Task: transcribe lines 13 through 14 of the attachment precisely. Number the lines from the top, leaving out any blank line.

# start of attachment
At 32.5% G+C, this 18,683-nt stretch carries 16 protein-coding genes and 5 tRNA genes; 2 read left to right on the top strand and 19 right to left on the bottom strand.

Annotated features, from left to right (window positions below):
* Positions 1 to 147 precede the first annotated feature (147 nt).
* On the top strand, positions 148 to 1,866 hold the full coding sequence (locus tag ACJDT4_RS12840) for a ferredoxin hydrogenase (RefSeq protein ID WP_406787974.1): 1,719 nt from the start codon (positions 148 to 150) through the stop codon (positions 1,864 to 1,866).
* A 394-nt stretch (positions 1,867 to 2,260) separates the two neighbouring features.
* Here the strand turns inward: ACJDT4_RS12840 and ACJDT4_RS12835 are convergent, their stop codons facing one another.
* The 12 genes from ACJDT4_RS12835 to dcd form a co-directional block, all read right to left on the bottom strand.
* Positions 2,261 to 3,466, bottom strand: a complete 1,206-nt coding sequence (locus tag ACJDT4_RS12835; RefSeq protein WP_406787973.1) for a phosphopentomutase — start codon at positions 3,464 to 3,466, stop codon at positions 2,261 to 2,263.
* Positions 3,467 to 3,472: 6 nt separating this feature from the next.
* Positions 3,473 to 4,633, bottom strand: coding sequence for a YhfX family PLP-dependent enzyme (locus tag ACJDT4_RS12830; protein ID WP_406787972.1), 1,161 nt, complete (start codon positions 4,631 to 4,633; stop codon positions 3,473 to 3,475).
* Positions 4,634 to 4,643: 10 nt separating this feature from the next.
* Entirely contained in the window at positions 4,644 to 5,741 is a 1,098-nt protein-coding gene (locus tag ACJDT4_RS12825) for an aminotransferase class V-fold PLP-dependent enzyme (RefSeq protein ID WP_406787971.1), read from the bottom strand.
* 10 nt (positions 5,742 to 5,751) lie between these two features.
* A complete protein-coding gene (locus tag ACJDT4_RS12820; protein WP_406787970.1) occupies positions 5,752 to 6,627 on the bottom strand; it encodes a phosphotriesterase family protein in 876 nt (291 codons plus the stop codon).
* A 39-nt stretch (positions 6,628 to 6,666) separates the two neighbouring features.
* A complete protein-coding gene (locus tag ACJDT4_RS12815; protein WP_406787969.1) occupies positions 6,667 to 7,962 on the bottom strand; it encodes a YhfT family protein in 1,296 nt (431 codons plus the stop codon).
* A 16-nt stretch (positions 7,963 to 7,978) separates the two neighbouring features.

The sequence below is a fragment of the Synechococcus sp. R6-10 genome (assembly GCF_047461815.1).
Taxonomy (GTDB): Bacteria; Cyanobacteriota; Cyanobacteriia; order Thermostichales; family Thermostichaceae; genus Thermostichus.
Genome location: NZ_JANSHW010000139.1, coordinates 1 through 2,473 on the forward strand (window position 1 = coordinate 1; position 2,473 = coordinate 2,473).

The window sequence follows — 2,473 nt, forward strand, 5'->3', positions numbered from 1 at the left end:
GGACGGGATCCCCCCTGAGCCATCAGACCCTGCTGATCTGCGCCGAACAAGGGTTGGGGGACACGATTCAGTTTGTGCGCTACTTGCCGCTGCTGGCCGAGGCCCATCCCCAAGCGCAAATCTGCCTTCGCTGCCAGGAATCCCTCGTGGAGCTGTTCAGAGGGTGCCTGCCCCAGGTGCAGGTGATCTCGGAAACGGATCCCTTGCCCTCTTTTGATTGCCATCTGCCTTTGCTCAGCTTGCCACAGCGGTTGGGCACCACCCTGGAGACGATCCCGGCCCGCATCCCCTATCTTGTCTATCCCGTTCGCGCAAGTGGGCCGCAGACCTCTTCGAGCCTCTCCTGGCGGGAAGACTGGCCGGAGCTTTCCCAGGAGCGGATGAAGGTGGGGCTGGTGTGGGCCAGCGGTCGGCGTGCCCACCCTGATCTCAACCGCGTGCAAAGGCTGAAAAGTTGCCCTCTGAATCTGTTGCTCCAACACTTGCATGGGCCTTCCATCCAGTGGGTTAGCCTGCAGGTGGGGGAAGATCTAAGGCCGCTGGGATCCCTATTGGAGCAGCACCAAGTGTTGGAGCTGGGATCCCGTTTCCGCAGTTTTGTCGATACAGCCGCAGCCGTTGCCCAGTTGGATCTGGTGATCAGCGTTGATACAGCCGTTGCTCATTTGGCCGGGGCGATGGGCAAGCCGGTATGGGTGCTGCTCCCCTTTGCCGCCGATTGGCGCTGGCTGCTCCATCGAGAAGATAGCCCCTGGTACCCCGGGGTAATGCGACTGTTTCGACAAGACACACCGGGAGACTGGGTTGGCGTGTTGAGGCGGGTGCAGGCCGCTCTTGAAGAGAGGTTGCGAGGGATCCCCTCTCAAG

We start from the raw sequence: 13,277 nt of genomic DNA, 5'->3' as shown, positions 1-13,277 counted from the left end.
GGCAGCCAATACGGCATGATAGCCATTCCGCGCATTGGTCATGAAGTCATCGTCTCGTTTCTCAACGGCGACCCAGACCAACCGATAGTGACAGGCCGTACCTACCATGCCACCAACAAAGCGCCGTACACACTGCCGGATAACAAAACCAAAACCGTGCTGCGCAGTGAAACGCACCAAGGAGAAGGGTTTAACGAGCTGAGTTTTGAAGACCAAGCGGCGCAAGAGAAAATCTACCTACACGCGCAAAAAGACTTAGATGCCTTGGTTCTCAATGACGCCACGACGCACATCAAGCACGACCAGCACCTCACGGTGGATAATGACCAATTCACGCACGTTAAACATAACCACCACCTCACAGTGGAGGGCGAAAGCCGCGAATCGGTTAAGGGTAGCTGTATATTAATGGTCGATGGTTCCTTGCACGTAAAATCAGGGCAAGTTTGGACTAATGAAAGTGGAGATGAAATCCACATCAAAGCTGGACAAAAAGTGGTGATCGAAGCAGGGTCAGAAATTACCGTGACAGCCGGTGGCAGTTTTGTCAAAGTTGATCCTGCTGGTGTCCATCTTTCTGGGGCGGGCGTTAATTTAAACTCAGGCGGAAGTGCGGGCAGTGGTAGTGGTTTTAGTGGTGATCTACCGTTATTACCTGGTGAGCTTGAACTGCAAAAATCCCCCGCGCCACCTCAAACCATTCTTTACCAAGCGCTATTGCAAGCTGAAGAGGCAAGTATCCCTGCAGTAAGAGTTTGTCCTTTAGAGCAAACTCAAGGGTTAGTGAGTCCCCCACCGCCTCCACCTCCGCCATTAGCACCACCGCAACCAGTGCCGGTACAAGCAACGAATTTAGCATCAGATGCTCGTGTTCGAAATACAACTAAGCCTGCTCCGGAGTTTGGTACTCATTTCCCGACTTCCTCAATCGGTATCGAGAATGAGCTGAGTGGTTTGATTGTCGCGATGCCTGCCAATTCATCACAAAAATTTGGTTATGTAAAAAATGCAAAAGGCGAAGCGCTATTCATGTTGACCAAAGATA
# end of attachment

* 10 nt (positions 5,742 to 5,751) lie between these two features.
* A complete protein-coding gene (locus tag ACJDT4_RS12820; protein WP_406787970.1) occupies positions 5,752 to 6,627 on the bottom strand; it encodes a phosphotriesterase family protein in 876 nt (291 codons plus the stop codon).